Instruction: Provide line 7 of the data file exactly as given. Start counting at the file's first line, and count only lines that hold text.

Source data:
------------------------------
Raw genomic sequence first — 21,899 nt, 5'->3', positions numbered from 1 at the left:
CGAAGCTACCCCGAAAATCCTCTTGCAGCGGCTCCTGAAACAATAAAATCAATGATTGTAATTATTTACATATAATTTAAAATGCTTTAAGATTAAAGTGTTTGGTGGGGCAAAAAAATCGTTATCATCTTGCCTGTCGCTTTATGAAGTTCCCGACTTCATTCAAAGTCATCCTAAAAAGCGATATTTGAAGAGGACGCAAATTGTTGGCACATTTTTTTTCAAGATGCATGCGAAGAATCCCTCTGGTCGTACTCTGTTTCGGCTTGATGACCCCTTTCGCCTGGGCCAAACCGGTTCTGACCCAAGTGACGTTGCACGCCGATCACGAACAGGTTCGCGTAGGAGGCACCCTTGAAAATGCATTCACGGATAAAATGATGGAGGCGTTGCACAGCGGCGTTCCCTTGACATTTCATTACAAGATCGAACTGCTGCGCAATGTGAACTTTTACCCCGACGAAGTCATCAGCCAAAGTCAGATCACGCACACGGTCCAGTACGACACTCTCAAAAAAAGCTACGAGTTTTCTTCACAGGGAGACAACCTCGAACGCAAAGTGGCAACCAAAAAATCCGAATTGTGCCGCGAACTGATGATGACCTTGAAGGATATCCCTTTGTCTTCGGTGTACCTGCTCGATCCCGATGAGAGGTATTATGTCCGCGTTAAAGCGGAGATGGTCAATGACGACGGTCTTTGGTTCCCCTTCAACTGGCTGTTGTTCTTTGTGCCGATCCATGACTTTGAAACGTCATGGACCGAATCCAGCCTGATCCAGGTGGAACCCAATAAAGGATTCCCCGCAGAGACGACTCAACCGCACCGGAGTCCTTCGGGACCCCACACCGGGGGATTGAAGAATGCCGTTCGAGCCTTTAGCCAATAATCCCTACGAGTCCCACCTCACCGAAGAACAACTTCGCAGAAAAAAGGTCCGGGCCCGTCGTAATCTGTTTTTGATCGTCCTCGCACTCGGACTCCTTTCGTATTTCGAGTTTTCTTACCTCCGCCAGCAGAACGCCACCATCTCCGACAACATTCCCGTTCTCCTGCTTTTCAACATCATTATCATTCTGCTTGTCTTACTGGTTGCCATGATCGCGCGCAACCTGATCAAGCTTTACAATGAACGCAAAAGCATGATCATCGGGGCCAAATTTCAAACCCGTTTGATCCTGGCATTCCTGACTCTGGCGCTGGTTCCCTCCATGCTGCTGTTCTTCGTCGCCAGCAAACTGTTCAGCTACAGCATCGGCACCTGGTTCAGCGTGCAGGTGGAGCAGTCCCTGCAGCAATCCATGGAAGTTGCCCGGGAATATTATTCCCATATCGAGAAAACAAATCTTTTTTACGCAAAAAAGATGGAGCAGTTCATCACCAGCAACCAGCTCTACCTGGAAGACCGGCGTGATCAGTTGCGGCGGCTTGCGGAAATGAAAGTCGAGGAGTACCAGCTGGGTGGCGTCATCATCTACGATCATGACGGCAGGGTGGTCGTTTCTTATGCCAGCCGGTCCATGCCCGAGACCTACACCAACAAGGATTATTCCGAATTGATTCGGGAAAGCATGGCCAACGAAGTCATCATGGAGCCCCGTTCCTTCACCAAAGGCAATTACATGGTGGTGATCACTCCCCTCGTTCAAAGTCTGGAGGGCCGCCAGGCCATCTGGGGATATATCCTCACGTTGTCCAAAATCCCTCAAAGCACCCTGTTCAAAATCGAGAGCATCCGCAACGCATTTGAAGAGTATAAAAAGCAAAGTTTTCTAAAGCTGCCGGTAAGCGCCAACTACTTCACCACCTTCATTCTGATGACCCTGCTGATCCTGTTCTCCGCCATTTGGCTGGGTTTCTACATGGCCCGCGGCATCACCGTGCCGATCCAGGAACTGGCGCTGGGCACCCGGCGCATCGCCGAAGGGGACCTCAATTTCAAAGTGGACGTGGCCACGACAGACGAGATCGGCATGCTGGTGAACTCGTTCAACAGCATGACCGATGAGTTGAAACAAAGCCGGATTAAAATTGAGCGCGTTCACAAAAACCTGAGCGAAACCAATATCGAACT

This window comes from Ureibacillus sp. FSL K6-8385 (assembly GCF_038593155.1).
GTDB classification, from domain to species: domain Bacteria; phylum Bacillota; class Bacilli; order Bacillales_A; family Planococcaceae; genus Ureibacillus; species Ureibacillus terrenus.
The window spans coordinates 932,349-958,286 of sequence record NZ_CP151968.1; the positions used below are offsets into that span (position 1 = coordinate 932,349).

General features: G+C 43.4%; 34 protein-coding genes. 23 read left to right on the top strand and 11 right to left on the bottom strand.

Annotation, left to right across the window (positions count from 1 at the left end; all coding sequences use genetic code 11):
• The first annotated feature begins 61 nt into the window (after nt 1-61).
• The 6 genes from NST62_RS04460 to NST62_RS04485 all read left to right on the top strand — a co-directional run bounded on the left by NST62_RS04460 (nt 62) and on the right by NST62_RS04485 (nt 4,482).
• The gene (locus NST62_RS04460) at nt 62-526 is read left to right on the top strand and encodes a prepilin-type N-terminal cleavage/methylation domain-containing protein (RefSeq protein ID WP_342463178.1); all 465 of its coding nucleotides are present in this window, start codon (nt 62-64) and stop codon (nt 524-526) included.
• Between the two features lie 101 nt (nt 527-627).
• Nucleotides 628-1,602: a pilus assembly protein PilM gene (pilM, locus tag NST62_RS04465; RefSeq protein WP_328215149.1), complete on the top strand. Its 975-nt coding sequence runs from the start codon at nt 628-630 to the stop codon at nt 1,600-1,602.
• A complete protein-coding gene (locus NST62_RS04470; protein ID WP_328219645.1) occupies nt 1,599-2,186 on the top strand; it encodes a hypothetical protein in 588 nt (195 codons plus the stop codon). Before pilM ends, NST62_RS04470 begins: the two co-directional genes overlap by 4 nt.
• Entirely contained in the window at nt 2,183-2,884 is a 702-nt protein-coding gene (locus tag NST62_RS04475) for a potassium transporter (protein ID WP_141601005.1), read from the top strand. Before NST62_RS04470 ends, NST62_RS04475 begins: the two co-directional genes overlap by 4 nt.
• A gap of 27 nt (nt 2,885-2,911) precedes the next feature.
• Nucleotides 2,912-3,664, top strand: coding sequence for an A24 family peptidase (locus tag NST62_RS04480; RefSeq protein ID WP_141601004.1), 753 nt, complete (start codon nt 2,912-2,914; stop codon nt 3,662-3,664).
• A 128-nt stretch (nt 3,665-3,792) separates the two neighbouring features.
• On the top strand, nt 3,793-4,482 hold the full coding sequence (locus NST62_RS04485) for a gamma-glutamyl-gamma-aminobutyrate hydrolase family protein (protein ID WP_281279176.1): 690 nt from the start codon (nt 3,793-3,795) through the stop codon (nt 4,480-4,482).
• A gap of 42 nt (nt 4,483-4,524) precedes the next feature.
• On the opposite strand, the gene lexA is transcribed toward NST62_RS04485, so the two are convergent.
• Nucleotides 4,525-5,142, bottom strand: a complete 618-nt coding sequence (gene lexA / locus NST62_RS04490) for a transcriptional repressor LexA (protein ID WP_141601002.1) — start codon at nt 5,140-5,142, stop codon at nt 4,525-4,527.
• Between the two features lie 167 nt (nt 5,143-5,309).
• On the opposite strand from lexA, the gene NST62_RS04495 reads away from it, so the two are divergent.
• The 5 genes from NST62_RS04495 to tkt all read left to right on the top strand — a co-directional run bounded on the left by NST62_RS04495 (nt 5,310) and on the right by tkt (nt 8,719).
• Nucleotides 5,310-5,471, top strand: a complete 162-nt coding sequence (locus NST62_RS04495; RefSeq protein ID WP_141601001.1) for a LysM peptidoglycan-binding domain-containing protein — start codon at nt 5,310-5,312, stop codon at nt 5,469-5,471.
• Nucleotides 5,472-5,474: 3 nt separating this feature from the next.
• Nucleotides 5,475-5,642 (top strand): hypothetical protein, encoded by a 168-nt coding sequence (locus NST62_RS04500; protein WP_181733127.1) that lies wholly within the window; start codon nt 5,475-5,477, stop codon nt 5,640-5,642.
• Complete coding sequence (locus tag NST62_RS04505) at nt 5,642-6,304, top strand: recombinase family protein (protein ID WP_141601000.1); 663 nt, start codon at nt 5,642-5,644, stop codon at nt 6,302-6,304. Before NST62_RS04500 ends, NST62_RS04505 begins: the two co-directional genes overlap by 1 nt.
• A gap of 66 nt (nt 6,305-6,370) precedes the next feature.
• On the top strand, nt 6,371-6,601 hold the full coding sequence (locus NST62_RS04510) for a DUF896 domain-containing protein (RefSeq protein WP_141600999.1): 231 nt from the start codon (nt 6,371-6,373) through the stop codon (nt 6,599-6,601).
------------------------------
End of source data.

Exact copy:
Annotation, left to right across the window (positions count from 1 at the left end; all coding sequences use genetic code 11):